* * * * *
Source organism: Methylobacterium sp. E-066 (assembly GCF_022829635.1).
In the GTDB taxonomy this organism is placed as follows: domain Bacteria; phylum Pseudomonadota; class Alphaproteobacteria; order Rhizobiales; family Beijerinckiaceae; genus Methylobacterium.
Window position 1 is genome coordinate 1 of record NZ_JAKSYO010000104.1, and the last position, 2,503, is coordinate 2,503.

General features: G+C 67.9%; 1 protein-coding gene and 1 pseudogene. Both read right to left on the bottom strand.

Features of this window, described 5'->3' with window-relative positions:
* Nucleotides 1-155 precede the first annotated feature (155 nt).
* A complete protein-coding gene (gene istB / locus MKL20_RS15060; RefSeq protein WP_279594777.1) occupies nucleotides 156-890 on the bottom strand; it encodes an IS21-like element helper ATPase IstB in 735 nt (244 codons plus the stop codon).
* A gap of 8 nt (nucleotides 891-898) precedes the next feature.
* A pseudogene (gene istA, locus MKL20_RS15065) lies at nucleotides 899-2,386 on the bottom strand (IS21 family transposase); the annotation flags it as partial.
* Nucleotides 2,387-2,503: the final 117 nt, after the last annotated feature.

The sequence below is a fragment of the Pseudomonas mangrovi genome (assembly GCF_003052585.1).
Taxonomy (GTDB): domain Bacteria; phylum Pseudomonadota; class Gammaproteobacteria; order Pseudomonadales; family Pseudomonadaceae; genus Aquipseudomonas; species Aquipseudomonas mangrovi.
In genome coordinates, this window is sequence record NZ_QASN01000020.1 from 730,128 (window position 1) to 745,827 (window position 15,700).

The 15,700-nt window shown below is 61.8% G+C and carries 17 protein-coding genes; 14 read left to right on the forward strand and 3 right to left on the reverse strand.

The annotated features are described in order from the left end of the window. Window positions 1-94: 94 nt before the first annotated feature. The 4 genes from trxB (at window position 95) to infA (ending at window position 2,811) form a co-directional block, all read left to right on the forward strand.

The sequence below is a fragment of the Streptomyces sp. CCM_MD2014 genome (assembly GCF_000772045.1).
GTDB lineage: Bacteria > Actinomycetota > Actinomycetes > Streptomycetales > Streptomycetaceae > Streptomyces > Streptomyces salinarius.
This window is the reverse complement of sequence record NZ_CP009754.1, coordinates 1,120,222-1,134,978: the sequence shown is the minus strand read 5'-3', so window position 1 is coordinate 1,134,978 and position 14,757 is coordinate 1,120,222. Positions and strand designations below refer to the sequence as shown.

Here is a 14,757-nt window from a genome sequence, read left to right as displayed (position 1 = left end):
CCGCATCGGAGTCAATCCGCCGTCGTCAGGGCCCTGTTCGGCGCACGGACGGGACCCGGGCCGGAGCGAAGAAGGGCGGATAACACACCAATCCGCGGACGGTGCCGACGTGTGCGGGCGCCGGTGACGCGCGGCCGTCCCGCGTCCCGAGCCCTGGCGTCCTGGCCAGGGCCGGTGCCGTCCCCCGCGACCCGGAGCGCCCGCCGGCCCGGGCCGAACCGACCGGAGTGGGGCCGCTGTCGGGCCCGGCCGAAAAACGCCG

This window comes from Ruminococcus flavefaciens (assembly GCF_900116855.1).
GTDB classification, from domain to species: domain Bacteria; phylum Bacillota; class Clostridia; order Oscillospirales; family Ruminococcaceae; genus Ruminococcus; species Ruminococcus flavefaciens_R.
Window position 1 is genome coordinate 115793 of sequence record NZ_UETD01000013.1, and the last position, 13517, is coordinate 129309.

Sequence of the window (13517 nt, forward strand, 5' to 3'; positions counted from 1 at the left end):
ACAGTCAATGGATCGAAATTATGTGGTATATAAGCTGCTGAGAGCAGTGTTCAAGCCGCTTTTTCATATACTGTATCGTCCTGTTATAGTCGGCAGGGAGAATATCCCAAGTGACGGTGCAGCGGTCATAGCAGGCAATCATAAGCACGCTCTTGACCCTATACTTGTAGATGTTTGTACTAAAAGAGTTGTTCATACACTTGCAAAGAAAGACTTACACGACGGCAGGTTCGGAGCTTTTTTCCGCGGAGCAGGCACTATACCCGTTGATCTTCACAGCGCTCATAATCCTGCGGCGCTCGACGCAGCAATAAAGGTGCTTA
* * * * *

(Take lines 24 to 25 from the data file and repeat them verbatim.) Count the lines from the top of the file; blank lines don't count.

Sequence of the window (13517 nt, forward strand, 5' to 3'; positions counted from 1 at the left end):
ACAGTCAATGGATCGAAATTATGTGGTATATAAGCTGCTGAGAGCAGTGTTCAAGCCGCTTTTTCATATACTGTATCGTCCTGTTATAGTCGGCAGGGAGAATATCCCAAGTGACGGTGCAGCGGTCATAGCAGGCAATCATAAGCACGCTCTTGACCCTATACTTGTAGATGTTTGTACTAAAAGAGTTGTTCATACACTTGCAAAGAAAGACTTACACGACGGCAGGTTCGGAGCTTTTTTCCGCGGAGCAGGCACTATACCCGTTGATCTTCACAGCGCTCATAATCCTGCGGCGCTCGACGCAGCAATAAAGGTGCTTA